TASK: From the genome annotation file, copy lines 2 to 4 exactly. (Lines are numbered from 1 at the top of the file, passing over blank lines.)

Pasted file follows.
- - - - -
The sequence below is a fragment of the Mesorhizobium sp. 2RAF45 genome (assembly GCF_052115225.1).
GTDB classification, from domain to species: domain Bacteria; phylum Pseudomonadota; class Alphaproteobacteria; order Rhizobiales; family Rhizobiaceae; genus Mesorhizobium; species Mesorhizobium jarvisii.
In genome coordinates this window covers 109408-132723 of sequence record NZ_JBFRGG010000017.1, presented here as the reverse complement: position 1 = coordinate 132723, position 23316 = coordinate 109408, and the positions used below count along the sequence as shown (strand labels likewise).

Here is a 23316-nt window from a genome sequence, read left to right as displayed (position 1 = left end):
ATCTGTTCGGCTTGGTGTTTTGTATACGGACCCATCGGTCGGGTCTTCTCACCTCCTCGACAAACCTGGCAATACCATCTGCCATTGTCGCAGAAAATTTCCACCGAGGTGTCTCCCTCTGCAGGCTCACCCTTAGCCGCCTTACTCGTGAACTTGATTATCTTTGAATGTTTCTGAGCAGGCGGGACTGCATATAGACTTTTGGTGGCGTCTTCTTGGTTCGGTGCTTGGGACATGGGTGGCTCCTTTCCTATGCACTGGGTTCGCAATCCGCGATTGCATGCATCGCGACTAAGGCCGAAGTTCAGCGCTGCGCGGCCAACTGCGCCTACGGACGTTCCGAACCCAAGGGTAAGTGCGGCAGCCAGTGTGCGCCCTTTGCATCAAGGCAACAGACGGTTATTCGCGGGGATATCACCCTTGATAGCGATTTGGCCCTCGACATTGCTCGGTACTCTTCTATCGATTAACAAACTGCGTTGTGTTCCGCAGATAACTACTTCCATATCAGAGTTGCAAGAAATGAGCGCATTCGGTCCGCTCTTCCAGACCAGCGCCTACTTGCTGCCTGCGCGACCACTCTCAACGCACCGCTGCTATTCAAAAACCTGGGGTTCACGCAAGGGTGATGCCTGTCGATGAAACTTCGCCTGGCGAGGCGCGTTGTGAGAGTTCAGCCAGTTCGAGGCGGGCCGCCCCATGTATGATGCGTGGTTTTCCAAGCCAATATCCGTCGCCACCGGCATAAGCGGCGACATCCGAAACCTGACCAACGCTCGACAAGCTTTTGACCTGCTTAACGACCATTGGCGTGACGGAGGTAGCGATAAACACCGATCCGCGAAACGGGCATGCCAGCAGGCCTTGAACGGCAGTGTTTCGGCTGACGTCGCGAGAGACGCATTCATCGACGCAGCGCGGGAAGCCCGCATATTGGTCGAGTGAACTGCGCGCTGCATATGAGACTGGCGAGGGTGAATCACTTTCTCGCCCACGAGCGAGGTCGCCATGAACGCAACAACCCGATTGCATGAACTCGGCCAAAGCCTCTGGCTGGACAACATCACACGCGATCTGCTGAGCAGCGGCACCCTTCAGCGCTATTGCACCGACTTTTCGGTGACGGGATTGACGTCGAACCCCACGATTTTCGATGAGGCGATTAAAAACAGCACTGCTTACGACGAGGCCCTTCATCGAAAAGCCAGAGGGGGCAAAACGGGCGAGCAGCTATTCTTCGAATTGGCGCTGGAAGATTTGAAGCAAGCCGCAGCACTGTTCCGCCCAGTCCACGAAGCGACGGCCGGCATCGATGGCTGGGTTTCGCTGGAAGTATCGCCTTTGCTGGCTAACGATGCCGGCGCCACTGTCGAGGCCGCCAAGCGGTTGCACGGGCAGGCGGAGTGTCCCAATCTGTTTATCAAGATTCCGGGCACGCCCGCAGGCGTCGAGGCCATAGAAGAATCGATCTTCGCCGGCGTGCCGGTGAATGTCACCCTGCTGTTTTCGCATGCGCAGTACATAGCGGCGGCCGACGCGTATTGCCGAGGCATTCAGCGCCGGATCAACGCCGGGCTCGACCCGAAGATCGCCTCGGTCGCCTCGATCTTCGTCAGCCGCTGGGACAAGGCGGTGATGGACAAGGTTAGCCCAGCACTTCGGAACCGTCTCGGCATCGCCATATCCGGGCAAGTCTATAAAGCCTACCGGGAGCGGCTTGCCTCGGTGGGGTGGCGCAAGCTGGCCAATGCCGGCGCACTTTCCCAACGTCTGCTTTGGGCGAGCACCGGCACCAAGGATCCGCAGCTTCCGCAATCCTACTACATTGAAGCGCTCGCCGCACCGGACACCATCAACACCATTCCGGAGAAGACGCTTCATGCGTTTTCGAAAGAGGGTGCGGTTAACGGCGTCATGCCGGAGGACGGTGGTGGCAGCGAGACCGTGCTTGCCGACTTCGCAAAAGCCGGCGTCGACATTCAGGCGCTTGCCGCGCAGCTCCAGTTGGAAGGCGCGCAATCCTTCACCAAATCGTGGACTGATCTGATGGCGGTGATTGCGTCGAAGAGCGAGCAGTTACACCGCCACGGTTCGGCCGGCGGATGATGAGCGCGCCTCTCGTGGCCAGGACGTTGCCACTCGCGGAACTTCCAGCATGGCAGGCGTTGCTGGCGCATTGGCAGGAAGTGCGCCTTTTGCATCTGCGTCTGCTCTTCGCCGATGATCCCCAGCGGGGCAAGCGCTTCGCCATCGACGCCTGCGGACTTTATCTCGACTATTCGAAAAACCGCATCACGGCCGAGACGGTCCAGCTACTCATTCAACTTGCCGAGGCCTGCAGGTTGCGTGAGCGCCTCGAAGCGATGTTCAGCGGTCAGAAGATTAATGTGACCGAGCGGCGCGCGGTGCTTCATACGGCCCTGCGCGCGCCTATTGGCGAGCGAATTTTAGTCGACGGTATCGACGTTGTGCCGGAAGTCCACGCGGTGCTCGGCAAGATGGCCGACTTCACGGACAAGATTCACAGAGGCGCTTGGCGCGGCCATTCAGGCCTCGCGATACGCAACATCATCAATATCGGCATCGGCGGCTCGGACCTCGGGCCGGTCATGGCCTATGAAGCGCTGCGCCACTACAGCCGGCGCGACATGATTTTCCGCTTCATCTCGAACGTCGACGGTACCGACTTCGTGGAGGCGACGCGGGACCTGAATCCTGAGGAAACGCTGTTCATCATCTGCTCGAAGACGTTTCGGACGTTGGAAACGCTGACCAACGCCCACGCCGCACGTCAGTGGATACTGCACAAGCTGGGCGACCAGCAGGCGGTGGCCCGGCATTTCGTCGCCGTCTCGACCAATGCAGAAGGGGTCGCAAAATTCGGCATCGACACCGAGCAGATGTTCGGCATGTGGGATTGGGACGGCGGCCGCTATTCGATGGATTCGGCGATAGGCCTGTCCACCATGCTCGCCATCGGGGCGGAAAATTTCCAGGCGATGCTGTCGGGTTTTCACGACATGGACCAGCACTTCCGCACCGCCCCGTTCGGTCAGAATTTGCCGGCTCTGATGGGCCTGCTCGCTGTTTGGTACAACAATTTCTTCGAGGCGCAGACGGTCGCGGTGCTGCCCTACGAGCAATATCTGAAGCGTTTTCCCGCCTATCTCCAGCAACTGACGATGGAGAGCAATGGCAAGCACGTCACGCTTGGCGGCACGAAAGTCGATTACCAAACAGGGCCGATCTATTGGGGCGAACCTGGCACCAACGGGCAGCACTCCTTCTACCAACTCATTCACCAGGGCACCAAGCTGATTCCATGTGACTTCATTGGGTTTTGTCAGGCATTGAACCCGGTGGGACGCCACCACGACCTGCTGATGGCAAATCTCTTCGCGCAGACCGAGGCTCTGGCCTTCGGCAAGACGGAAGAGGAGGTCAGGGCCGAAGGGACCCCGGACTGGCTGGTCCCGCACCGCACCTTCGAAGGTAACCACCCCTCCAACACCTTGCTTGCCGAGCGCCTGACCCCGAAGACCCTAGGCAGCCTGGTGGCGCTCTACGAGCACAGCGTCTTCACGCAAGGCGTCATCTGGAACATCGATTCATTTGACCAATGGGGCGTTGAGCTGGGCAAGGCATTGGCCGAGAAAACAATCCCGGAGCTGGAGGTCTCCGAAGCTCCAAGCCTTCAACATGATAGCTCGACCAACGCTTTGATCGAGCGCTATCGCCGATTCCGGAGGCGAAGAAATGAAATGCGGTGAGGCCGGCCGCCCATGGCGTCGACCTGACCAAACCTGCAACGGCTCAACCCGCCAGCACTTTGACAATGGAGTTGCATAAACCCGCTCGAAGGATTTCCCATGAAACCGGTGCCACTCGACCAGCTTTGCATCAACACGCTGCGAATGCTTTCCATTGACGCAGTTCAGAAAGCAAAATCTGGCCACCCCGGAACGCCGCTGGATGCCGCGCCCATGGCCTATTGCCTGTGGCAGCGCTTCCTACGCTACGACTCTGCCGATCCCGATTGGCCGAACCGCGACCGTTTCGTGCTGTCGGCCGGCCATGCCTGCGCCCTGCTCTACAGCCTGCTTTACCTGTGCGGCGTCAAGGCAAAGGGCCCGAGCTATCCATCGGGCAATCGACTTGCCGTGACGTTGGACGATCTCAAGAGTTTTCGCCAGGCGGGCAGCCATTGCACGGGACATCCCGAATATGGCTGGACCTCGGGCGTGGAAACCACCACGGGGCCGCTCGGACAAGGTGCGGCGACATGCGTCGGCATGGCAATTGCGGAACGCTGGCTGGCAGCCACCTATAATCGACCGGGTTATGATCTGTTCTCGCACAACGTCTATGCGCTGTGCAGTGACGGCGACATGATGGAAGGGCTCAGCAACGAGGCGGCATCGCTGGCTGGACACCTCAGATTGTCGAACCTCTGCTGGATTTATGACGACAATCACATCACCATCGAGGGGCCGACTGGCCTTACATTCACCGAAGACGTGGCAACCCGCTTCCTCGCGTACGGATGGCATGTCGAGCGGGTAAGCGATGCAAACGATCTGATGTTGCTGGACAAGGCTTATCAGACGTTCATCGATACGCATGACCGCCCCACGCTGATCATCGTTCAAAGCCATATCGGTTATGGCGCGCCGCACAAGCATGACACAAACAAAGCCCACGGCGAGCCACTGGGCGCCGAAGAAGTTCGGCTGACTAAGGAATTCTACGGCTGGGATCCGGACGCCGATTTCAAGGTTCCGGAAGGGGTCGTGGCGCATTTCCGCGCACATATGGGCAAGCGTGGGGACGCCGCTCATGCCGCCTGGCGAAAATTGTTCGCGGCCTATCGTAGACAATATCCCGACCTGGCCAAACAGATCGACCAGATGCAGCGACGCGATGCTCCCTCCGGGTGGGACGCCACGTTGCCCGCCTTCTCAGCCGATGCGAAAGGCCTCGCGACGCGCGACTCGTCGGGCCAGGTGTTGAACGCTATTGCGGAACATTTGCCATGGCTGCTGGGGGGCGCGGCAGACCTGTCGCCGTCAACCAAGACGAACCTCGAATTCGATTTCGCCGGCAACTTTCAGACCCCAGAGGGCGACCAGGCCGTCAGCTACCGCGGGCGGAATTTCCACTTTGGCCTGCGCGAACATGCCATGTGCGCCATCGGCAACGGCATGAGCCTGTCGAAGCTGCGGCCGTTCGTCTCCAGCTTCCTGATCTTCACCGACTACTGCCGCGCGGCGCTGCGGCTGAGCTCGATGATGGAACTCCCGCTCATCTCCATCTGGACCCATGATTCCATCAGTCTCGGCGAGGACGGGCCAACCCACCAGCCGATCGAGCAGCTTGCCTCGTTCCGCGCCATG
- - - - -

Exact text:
GTDB classification, from domain to species: domain Bacteria; phylum Pseudomonadota; class Alphaproteobacteria; order Rhizobiales; family Rhizobiaceae; genus Mesorhizobium; species Mesorhizobium jarvisii.
In genome coordinates this window covers 109408-132723 of sequence record NZ_JBFRGG010000017.1, presented here as the reverse complement: position 1 = coordinate 132723, position 23316 = coordinate 109408, and the positions used below count along the sequence as shown (strand labels likewise).

Here is a 23316-nt window from a genome sequence, read left to right as displayed (position 1 = left end):